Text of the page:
The race was no picnic. Running in tropical heat under a clear sky in Vietnam is like running in a sauna. The race was made more difficult because it was a beach run; so much of it was on soft sand. We also had to run up and down hills. Although I had trained hard, I was concerned that my Achilles tendon could snap again. All fear left me when the race started.
The heat made running more difficult than I had anticipated and after 4km I was worried I would have to give up. I pushed through by telling myself the pain was only temporary and by reminding myself how lucky I was to be running again.
I am proud to say I finished the race in under an hour. I have managed to drop 16kg since I began to exercise again and currently weigh 88kg. My aim is to hit 80kg and to run a full marathon in under five hours. The next step of my journey is on December 2 when I will run a half-marathon (21km) through the temples of Angkor Wat in Cambodia. My goal is to complete that race in less than 2 hours 30 minutes. Watch this space for the next installment of my marathon journey.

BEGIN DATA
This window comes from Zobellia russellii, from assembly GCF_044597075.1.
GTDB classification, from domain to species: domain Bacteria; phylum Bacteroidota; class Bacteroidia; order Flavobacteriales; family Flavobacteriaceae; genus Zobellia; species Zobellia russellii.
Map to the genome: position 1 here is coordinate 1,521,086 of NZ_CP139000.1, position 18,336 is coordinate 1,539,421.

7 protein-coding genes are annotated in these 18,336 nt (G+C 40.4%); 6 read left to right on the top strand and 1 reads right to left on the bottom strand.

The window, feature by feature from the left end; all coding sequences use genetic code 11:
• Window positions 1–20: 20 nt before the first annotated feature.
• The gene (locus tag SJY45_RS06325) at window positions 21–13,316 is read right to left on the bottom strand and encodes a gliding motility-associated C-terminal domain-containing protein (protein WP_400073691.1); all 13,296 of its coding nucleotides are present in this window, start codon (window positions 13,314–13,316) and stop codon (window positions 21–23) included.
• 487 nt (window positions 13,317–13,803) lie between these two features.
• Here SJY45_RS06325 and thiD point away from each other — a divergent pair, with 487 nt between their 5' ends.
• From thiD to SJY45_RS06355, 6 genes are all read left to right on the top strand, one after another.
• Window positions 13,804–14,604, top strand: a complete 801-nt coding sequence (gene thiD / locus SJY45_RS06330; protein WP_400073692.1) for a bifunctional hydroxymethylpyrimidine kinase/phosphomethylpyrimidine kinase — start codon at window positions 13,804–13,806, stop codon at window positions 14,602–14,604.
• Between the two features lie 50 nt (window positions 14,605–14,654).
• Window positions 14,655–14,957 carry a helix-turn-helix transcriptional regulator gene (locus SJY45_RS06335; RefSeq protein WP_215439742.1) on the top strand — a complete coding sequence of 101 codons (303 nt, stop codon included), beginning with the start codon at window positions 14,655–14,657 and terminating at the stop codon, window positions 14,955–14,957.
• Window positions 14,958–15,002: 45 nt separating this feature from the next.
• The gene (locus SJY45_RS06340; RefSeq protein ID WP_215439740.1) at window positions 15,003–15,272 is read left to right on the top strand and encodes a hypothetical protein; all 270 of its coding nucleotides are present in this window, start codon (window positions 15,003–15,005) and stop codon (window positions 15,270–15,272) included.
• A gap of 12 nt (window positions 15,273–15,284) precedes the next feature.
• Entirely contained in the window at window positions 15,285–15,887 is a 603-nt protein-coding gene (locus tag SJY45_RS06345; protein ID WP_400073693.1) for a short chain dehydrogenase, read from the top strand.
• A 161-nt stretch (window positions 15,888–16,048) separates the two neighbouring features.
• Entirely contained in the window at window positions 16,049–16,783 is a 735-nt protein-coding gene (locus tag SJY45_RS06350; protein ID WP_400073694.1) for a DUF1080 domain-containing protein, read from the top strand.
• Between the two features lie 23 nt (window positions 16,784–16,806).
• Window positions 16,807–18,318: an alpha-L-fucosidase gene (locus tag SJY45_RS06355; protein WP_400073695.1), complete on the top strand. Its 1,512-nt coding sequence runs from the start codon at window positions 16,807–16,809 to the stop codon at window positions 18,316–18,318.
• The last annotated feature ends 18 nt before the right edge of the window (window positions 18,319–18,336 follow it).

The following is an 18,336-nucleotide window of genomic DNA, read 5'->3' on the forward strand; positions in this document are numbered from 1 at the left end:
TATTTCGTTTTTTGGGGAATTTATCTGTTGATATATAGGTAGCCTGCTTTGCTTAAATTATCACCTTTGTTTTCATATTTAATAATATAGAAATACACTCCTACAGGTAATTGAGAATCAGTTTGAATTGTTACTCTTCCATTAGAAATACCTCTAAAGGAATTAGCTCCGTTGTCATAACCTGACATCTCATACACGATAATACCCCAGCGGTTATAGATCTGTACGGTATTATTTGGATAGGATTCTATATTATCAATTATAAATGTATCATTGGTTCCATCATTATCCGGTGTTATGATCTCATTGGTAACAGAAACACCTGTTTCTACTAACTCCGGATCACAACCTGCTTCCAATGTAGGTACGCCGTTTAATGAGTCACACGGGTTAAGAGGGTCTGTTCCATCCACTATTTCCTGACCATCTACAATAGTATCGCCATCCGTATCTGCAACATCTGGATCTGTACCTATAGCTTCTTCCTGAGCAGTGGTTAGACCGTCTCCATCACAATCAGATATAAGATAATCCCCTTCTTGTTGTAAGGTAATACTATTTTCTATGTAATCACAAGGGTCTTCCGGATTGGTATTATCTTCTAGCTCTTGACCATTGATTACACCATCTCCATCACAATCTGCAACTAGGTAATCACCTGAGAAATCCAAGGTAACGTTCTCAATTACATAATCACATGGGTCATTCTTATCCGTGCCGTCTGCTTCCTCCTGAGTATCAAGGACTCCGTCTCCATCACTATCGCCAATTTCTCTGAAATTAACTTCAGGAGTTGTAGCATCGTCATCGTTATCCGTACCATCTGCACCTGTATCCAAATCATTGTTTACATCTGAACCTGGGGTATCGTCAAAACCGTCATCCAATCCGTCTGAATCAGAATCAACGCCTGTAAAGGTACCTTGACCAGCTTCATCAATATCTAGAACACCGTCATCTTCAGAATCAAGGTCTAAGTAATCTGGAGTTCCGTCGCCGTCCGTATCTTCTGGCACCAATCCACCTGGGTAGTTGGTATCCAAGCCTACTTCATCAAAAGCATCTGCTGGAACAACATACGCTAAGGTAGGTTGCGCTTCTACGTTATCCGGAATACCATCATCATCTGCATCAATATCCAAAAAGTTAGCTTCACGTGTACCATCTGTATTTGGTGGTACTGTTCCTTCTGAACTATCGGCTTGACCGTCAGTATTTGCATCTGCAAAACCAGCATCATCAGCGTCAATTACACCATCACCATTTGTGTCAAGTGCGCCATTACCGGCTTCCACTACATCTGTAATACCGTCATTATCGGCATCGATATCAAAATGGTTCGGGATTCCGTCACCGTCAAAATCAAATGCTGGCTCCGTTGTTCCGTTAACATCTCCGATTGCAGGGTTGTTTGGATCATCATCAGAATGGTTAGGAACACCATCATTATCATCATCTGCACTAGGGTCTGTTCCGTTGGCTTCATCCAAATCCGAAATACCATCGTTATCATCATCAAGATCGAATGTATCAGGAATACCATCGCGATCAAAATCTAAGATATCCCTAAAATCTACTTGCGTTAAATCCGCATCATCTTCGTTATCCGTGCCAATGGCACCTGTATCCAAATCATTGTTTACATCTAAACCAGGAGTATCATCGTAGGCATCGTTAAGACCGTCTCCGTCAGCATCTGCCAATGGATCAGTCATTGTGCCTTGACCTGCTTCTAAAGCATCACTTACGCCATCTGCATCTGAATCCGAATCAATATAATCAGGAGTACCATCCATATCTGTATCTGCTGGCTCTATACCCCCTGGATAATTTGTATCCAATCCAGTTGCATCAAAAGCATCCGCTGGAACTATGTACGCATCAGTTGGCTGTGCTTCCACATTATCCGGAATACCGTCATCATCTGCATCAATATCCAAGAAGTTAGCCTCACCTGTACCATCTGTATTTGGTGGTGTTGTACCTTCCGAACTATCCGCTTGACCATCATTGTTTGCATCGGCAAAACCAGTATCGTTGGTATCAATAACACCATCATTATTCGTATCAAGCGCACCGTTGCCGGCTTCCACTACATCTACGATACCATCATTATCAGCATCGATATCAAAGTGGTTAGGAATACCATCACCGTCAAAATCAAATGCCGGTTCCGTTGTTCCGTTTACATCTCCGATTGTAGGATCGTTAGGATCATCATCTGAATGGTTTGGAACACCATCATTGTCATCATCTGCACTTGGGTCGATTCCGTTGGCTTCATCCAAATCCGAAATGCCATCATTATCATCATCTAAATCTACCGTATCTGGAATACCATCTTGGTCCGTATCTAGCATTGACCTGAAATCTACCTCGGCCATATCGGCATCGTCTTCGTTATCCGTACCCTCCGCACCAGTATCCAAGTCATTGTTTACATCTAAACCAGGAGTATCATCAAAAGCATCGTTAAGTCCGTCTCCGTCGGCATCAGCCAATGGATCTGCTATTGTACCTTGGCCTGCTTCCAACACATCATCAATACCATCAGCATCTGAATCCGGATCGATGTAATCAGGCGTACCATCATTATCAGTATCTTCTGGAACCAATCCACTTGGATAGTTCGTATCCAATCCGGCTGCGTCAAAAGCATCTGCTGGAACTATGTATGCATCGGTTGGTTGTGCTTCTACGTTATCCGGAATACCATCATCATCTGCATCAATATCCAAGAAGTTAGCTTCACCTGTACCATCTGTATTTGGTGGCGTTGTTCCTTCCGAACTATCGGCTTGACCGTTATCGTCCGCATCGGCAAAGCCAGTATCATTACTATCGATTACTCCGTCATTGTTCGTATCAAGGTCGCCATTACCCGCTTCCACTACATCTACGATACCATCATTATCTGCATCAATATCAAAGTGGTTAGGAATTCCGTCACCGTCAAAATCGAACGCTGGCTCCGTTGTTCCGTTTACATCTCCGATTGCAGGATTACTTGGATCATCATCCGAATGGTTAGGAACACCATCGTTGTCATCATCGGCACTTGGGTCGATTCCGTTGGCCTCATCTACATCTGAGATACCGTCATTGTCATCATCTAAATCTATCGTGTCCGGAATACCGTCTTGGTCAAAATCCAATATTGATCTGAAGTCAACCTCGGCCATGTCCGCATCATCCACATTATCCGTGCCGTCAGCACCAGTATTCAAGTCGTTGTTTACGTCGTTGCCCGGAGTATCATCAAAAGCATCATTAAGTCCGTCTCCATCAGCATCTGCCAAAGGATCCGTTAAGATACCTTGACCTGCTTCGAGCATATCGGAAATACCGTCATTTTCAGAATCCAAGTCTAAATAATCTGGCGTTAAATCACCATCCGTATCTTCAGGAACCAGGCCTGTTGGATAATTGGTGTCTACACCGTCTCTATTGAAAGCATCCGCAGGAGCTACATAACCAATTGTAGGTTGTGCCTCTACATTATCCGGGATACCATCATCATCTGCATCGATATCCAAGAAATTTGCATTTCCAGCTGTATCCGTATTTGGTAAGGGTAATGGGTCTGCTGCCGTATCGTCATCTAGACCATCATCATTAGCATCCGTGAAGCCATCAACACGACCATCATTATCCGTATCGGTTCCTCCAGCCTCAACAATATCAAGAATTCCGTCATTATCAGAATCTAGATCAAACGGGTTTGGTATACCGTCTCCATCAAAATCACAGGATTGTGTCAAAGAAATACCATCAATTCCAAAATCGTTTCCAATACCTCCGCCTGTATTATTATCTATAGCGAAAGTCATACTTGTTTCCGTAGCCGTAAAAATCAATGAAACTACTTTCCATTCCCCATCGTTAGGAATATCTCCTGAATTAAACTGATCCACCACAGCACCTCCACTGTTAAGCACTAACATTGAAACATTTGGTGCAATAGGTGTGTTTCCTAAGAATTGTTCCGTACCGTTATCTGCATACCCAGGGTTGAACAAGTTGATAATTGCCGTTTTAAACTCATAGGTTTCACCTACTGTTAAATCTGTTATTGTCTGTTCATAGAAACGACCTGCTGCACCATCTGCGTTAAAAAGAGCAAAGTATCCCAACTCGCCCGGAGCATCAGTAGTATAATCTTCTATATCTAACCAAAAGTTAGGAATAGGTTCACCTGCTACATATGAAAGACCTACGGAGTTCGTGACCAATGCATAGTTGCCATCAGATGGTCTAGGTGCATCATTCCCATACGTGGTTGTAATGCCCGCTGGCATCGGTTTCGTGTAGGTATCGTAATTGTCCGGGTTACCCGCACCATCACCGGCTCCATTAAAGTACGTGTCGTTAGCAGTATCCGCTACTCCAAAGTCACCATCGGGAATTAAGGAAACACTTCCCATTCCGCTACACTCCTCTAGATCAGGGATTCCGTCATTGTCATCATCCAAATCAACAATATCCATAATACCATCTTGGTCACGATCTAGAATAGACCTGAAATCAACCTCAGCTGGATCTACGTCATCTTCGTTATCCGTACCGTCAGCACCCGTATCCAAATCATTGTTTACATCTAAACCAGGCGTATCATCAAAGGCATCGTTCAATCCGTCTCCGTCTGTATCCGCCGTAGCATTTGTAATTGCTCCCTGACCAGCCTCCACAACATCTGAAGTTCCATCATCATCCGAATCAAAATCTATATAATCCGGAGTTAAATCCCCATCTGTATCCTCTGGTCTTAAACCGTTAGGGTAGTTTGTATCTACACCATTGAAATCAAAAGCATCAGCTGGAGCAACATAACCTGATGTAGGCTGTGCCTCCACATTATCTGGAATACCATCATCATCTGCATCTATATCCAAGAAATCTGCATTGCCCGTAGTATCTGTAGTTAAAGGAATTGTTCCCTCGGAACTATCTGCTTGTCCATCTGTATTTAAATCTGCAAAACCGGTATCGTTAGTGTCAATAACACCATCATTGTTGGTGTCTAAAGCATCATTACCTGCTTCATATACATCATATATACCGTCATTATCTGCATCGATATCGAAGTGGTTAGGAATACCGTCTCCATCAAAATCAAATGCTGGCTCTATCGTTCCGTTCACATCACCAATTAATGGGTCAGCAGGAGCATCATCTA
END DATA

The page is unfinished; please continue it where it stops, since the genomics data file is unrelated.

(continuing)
Finally I would like to pass my regards and thanks to Nicole and Long, my personal trainers at Nutrifort Fitness as well Greg Beale for his therapy and running advice. Without them I would not have reached this far towards my marathon goal.
I would also like to pass on my sincere regards to my family and friends and especially my dear wife Sofi and wonderful son Percy as well as my mate Bob Van Mol for their ongoing support, understanding and motivation. A final thank you remark to Matt Underwood for being my running buddy and for being the one to encourage me to sign up for the Half Marathon in Angkor Wat.